Selling a company with real estate portfolio?

Selling a company with real estate portfolio?

11:07 AM, 17th March 2021, About A year ago 25

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I’m a small incorporated landlord with a portfolio of 40 individual real estate units, namely garages. I am now considering liquidation of the company with an obvious route being selling the garages on an auction as individual lots.

Having a naturally inquisitive mind I’m trying to invent other options of achieving the same result. I’m therefore wondering if there is a market to sell my company’s shares instead, effectively transferring the entire portfolio to the new owner avoiding many individual transactions and associated overhead costs.

If details are important, all my garages are: within M25; owned outright; freeholds; tenanted; in good state of repair. I don’t expect any of the individual sales to attract SDLT in the current climate, though some sites are suitable for redevelopment and will fetch more than just individual garages they are comprised of. My current turnover is just below £60,000 and in the past, I was consistently able to raise the rent in line with CPI.

So my questions are:

Is it possible to sell the company as a whole?

How would I value this sale?

Are there any other options I haven’t considered?

I’m not in an immediate hurry but would like to exit in cash within a year.



Amjed Khan

22:42 PM, 20th March 2021, About A year ago

Reply to the comment left by alocjtoi at 20/03/2021 - 22:36
You know your personal circumstances best. All I would say is that the tax charge will potentially higher if you withdraw funds from the limited company. I don’t think you will get entrepreneurs relief.


22:51 PM, 20th March 2021, About A year ago

Reply to the comment left by Amjed Khan at 20/03/2021 - 22:42
No, the entrepreneurs relief is unlikely, but the company still owes me lots of money I invested into it, so it's not like the whole huge millions I'll make from the sale will be taxable.

Simon Lever - Chartered Accountant helping clients get the best returns from their properties View Profile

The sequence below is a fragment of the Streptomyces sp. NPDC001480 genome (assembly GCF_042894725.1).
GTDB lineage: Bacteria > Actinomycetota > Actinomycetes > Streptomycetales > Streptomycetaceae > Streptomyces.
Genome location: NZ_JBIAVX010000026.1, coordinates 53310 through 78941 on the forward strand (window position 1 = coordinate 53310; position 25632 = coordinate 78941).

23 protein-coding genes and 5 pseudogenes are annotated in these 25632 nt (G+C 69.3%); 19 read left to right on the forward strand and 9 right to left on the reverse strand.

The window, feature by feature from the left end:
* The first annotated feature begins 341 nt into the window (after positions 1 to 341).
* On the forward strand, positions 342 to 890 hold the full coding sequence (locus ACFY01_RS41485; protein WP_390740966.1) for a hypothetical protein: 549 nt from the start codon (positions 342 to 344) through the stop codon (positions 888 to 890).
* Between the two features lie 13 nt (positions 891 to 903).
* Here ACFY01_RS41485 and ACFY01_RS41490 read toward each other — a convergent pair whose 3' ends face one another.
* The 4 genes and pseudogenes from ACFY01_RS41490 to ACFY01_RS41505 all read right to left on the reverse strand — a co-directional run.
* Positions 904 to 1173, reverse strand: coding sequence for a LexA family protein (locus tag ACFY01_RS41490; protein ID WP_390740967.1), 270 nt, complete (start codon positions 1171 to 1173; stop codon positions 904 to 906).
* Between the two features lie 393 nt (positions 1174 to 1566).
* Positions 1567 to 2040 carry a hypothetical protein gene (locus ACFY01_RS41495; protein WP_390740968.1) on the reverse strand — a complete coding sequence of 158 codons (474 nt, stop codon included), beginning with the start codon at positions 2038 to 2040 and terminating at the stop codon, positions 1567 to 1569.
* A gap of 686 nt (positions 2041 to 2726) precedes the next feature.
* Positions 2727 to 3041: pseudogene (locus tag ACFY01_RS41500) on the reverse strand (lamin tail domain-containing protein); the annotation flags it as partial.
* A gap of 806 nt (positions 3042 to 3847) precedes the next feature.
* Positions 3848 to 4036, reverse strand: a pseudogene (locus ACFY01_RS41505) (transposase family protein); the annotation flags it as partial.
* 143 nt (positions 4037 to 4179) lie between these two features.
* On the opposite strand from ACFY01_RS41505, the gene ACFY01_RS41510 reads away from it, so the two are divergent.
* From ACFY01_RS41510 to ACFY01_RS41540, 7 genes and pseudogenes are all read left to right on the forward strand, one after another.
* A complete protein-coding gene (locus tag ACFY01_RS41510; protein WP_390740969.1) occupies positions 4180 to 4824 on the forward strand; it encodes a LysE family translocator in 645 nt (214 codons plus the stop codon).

18:37 PM, 21st March 2021, About A year ago

There are some planning opportunities apart from just selling the whole company.
It depends on the timescale you are willing to look at and your personal circumstances.
• Selling one or more garages still in the company and making pension contributions in your name and if appropriate family names to reduce corporation tax to nil.
• Take the money you have input out with no consequences.
• Give shares to family and use the £2,000 nil rate dividend band to not pay tax on this income.
• Use the proceeds to buy back some of the shares making the extraction a capital gain. If necessary, issue more shares as a bonus issue if the reserves are available.
• Use a combination of the above.
There are other ways but these are the simplest.
This is not advice but just some thoughts.

Mark Alexander - Founder of Property118 View Profile

19:07 PM, 21st March 2021, About A year ago

Reply to the comment left by Simon Lever at 21/03/2021 - 18:37
All excellent suggestions Simon 🙂


13:18 PM, 22nd March 2021, About A year ago

Reply to the comment left by Simon Lever at 21/03/2021 - 18:37
Just to make it clear: I don't need to sell the garages because of the relationship breakdown as in "divide the possessions in the course of divorce proceedings", no. The breakdown is the cause of me not wanting to do this business anymore as there's noone to appreciate my efforts and I'd rather switch to something I really enjoy doing.

As I understand all the pension schemes suggested still imply a good level of involvement in the business with side effects of optimizing tax bill at the expense of delaying cash release. My timescale is rather arbitrary, but I prefer to end it all in a year's time. I'm more than a decade away from any pension withdrawal allowance and will prefer "all of it here and now" a opposed to "bit by bit later" even if it mean paying more to the taxman.

So, back to my original questions:

1. if I sell the company as a whole, how would I value it? Is there a standard revenue/turnover multiplier or is it just the value of my portfolio combined?

2. As I said, the garages don't have a reliable reference price, what would be a good way to value one? In the past I was aiming for 10% in rent income (i.e. rent per annum multiplied by 10), but more recently this is hardly achievable. What would one be willing to pay for a freehold garage in good state of repair producing £100 per month (quite typical scenario)?

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